The matriarch of our generation, always rooting for the underdog and willing to do without meals for a week in order to provide for family. Lorraine has always been known as grandma, even in her youth. She was never raised by anyone, she just grew.
A little girl abandoned by her mother Julia, Lorraine faced insurmountable obstacles throughout her 97.8 years in California. She spent her budding years on Josephine dairy farm getting into shenanigans and promptly disciplined by her grandmother. Their family lived on a pittance. Often times Lorraine would be given fruit by the local townsfolk of Redding and she would wait until she saw her granny to ask her if it was OK to eat it - Lorraine never wanted for herself and throughout her life sacrificed her own well being in order to help those around her.
The household was on the outskirts of town with tramps and travelers coming through to work, sometimes for a day sometimes for a stay. Lorraine had exposure to all kinds of folk and would fall in love with the cowboys as they wrangled and earned their keep.
Family at a glance
Lorraine's mother Julia had spent most of her life as a bohemian, bouncing from man to man and job to job. Julia and her cousin were married and gave life to Lorraine. Julia moved far away from Lorraine's father, distancing herself from her actions and responsibility. He would write letters to Julia begging for her back, saying that he was drunk when he "did what he did." He had bought Lorraine a ridable firetruck for Christmas, but because of Julia's rejection he sunk into an alcohol fueled depression resulting in suicide.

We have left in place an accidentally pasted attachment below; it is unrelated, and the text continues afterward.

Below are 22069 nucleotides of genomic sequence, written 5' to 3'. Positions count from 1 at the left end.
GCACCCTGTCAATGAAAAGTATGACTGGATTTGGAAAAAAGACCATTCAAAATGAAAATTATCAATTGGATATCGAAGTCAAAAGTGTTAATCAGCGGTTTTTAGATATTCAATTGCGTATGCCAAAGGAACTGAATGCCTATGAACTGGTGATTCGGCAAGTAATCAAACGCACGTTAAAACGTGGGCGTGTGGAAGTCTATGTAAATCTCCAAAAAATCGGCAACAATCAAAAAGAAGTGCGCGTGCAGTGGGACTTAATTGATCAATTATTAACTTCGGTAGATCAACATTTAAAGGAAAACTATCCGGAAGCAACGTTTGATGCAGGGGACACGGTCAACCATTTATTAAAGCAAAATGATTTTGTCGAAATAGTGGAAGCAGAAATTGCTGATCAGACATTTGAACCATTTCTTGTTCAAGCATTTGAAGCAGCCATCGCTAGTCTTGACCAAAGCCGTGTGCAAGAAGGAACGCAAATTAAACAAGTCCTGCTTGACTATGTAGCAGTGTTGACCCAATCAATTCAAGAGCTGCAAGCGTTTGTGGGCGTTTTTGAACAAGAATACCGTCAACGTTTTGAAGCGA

Julia was overburdened with her new role as a mother, giving her daughter away to embrace her gypsy lifestyle. With Lorraine in her grandmother Flora's custody Julia was free to chase the world, marry man after man, forge money and find her own way.
Lorraine grew to resent her birthmother and when Julia would visit Josephine's ranch Lorraine would hide or snarl at her mom. The feelings were reciprocated by Julia, with Lorraine's birthday often going ignored without gifts and no parental guidance in her life.
Flora, Lorraine's grandmother, was the parental figure in her life. Often doling out punishments with a switch when young Lorraine would talk back or get caught sneaking out of the house late at night to go to a barn dance. Lorraine would run around the giant dining table and yell "No granny!" or take to hiding in a closet, but her honesty and integrity would compel her to give herself up.
Through her stay at the ranch Lorraine had exposure to the wide breadth of human nature and each person's situation. This forged a personality of care taking, self sacrifice, and bullheadedness.